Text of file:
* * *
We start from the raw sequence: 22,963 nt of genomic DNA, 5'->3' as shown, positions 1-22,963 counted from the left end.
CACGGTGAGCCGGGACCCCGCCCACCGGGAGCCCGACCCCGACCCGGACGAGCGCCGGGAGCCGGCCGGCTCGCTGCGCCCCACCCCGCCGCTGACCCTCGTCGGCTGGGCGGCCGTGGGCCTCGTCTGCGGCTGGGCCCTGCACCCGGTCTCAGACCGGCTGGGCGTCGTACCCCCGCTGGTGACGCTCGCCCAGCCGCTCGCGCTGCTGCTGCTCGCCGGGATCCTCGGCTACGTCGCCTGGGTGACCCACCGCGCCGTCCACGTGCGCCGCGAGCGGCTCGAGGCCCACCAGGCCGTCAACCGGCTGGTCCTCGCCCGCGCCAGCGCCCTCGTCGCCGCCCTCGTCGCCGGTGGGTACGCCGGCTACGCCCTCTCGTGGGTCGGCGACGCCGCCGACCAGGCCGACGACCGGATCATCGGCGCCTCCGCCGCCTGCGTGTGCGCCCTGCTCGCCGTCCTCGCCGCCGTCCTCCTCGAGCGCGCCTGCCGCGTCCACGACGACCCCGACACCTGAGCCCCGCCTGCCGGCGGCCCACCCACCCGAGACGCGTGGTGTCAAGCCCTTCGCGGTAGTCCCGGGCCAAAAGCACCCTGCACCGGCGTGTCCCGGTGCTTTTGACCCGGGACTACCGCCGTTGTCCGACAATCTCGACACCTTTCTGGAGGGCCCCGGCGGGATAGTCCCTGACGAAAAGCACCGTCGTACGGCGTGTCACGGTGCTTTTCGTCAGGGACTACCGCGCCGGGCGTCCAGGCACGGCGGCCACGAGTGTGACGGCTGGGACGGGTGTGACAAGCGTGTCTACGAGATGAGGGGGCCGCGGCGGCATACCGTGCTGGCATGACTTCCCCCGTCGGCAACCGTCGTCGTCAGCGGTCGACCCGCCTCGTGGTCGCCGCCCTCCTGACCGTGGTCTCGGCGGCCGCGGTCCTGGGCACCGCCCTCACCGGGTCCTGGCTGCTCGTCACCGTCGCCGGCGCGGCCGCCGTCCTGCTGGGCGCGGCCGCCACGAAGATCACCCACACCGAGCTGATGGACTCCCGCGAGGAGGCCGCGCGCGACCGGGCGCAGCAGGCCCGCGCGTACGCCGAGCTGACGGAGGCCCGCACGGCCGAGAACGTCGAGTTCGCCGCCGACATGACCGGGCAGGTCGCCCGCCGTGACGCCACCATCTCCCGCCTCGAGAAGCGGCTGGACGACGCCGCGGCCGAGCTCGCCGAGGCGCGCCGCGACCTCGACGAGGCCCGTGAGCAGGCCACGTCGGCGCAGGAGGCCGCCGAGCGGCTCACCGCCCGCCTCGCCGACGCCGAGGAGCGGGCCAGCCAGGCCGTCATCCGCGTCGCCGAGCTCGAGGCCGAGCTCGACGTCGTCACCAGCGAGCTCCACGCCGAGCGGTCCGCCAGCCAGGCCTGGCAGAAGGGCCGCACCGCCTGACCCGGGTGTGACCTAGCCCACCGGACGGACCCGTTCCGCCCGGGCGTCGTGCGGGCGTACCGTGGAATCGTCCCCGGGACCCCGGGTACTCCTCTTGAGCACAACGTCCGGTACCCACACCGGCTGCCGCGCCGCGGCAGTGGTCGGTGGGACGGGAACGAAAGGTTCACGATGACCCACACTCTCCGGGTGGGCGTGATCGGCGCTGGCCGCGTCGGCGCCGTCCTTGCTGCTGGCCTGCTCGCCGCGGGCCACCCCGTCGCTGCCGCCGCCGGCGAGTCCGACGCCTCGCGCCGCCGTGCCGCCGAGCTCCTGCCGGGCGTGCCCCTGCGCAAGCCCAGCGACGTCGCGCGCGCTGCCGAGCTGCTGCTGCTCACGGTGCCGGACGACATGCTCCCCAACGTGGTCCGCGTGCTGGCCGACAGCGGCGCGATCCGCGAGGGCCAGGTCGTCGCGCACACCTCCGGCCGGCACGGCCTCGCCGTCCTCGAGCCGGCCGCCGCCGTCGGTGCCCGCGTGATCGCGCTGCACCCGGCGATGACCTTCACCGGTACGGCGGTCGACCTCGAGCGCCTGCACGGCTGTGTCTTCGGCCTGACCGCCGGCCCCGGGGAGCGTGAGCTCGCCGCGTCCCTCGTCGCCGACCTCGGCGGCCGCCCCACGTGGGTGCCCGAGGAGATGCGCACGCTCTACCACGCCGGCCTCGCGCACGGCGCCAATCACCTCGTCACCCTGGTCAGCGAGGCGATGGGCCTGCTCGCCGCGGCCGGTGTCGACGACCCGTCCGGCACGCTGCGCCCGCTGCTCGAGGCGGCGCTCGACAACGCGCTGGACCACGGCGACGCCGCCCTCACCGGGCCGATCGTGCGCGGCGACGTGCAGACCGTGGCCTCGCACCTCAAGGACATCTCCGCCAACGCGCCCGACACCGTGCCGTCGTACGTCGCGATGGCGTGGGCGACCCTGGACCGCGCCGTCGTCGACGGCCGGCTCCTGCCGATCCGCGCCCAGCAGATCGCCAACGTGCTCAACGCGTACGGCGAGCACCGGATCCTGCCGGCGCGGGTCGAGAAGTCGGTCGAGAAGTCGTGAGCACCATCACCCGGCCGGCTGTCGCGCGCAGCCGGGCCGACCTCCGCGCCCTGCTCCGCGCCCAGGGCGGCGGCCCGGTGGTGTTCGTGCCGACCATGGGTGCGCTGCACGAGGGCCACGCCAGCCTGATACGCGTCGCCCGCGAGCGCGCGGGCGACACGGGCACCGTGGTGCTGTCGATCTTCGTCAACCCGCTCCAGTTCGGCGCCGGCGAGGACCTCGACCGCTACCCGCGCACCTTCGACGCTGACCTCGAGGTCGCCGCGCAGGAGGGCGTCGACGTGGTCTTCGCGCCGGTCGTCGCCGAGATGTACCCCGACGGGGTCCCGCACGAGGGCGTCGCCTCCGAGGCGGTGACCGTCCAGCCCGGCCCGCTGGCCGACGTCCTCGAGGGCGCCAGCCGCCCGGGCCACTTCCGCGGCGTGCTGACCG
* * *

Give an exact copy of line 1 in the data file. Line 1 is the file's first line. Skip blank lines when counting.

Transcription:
We start from the raw sequence: 22,963 nt of genomic DNA, 5'->3' as shown, positions 1-22,963 counted from the left end.